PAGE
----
• Quash the convictions and sentences of Hanieh and Ensieh Daemi, which were issued after an unfair trial;
  • Investigate Atena Daemi’s allegations of torture or other ill-treatment, including being subjected to violence during her November 2016 arrest, and ensure that those responsible are brought to justice in fair trials. Read the rest of this entry »

UN concern over Iran’s Human Rights Record – Report

The UN Human Rights Council passed a resolution last week expressing concern over the human rights situation in Iran, and extended the mission of Asma Jahangir, the Special Rapporteur on human rights in Iran, and has asked the Iranian government to cooperate fully with her.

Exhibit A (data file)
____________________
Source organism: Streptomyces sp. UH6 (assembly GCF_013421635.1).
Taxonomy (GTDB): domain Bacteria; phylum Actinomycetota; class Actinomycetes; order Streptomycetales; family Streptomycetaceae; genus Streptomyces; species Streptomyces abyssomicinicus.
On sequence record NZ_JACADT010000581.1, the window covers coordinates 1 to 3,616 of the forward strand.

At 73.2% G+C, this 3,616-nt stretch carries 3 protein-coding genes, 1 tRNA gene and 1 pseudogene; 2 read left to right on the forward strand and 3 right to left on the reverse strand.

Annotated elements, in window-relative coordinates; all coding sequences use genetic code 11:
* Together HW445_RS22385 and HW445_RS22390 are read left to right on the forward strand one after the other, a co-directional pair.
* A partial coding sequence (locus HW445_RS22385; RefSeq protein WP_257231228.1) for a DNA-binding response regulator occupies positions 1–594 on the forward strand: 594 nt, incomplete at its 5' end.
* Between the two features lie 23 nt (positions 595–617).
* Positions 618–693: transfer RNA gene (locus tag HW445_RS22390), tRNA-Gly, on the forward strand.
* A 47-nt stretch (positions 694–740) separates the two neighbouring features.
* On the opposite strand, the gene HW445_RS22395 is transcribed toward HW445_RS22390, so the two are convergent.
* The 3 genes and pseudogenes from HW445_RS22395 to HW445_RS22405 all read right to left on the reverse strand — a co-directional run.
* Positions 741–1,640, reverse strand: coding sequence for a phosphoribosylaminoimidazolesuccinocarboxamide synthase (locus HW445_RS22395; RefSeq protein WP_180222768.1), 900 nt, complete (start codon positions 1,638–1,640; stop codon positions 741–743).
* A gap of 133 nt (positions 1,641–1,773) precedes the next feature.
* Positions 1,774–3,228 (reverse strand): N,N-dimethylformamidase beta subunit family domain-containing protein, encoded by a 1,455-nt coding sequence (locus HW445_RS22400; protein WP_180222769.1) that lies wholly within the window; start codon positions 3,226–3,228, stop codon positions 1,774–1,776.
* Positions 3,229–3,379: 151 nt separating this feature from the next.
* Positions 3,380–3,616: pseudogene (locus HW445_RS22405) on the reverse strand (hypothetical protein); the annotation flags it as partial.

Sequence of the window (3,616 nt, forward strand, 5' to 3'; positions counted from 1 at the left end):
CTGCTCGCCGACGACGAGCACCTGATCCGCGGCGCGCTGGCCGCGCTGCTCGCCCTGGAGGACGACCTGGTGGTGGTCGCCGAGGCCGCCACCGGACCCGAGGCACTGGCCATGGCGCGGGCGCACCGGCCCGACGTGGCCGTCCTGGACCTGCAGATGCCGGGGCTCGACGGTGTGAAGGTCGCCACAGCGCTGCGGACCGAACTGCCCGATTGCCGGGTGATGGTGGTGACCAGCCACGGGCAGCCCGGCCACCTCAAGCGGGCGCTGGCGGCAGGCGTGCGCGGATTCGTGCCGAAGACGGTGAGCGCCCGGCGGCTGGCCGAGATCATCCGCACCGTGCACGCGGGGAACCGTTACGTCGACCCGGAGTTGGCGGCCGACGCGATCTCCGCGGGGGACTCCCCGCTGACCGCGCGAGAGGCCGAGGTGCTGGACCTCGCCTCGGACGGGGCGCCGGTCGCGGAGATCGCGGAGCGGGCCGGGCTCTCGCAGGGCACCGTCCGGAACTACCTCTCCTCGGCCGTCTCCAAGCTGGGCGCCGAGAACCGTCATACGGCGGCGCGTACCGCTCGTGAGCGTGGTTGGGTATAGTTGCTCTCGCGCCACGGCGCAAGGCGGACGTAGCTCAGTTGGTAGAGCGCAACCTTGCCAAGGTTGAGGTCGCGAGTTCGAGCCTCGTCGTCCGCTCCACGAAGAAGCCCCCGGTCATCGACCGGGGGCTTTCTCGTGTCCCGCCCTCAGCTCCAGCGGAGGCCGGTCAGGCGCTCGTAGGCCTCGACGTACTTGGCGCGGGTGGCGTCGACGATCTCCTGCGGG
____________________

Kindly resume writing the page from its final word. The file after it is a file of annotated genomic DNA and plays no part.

The UN Human Rights Council resolution on Iran was approved by 22 votes to 12, with 13 abstentions. The Council welcomed the report prepared and submitted by Asma Jahangir, stating that its contents aUN report image from CODIRre a source of “serious concern”.

In her report, Asma Jahangir referred to certain limited developments, including the signing of the Bill of Rights by President Hassan Rouhani, but at the same time pointed to the continuing problems concerning human rights in Iran. Iran has rejected Ms. Jahangir’s report and has alleged that it is born out of “political motives”.

Ms Jahangir expressed concern at the high number of executions, the use of punishments such as flogging and blinding, execution of under-age criminals, the use of torture and lack of due process in the judicial system of Iran. Read the rest of this entry »

May Day and Iranian Women

On May Day, we greet the workers of Iran, especially women worker – teachers, nurses, office workers, rural women, carpet weavers and thousands of Iranian women who work in the informal sector and are not identified in any statistics.

MayDay1